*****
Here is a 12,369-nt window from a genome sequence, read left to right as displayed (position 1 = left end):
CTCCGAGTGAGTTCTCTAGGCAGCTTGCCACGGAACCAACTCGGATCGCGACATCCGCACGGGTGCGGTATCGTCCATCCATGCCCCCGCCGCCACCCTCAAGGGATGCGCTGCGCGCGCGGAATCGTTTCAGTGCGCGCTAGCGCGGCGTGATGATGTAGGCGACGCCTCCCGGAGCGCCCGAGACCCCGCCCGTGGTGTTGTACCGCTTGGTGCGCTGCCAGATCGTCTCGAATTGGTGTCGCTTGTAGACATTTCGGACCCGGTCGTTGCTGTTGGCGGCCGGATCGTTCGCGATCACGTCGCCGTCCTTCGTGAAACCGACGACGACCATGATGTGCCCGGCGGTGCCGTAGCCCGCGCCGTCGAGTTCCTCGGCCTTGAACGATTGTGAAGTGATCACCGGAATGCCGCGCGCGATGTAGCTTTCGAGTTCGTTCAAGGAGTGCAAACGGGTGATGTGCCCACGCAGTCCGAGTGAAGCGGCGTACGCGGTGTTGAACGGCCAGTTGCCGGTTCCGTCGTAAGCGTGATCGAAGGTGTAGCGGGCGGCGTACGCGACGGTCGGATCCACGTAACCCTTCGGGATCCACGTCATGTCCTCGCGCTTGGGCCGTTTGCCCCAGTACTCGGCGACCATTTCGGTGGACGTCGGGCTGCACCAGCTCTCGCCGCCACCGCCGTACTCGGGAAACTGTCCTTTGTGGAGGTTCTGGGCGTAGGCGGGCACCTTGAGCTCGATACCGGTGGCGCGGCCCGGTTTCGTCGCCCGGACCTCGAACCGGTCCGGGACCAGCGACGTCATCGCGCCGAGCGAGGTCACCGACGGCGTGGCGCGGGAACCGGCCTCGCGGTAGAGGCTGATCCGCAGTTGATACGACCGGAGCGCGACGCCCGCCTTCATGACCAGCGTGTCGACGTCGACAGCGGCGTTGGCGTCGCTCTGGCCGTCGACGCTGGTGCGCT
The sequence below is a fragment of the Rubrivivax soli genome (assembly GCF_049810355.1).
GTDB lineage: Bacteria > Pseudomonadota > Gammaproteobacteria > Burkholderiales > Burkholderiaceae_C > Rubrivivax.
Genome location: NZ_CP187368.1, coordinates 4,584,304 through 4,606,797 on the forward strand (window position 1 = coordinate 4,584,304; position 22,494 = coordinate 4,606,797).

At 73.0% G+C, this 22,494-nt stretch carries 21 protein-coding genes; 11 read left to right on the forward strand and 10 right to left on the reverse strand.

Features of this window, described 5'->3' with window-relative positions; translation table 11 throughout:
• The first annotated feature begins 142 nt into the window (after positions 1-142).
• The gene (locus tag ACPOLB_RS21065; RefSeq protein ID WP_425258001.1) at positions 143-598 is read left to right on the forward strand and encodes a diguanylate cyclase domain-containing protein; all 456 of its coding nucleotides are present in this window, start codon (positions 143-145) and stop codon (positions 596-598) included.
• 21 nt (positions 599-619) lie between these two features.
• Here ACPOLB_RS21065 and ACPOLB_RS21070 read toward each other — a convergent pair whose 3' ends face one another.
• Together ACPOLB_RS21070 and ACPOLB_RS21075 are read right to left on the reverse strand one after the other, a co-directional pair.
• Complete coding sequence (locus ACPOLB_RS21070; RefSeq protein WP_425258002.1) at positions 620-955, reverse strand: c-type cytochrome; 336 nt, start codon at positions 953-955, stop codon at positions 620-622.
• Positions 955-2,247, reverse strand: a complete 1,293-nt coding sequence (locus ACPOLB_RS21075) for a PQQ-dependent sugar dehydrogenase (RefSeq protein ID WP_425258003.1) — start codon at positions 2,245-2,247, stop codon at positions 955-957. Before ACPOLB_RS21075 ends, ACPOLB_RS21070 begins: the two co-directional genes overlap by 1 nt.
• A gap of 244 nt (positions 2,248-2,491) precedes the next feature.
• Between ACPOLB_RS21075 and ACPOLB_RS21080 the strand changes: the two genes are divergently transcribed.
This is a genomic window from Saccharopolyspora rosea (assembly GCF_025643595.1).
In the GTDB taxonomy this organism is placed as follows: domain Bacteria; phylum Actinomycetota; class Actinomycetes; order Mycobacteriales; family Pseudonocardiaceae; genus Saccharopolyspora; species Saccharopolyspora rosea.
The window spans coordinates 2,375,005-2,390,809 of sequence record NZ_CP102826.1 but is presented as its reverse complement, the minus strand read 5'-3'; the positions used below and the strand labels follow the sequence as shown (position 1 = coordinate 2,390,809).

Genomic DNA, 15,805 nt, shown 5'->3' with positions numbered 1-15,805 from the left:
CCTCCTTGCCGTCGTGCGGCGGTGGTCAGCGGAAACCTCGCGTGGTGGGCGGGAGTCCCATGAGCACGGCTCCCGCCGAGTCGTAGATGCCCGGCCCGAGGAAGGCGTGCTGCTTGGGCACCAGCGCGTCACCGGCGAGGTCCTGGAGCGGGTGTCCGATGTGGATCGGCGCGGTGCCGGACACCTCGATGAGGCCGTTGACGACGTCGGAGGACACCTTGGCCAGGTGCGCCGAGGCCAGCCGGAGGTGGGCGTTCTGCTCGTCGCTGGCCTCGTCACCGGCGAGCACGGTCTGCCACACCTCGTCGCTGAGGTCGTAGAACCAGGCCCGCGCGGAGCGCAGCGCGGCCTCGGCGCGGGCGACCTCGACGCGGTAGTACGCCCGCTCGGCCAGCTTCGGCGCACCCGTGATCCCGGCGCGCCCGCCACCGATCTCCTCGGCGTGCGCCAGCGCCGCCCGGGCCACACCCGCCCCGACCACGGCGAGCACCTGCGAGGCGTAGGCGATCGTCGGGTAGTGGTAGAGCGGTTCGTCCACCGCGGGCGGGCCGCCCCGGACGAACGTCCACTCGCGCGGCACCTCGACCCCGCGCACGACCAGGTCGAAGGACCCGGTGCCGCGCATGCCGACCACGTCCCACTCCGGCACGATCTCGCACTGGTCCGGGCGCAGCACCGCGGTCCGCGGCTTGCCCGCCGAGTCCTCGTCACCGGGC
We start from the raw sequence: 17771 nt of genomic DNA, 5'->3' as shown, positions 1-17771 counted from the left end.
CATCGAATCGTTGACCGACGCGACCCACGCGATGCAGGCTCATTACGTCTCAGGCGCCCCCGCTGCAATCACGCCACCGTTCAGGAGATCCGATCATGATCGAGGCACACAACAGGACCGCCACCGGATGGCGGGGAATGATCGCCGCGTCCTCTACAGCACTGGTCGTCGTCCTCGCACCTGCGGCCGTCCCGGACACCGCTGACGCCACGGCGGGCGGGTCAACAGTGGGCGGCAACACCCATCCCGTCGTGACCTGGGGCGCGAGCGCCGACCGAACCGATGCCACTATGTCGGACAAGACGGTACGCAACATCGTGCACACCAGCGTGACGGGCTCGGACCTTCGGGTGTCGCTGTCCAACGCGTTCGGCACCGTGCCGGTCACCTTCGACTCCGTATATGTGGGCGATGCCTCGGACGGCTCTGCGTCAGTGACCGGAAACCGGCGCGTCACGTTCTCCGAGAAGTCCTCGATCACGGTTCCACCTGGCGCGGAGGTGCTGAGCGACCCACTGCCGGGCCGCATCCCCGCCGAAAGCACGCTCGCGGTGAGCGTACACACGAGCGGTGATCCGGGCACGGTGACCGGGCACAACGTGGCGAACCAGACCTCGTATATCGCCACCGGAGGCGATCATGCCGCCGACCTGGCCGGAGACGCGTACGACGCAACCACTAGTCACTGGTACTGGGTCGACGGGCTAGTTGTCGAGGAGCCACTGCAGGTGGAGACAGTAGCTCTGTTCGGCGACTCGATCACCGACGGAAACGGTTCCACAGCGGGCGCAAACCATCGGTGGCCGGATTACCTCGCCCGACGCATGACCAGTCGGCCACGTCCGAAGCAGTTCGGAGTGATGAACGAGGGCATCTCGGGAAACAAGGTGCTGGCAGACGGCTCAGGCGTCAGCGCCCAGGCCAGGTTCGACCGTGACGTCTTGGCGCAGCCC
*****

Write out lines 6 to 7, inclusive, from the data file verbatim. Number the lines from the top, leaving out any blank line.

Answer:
At 73.0% G+C, this 22,494-nt stretch carries 21 protein-coding genes; 11 read left to right on the forward strand and 10 right to left on the reverse strand.

Features of this window, described 5'->3' with window-relative positions; translation table 11 throughout: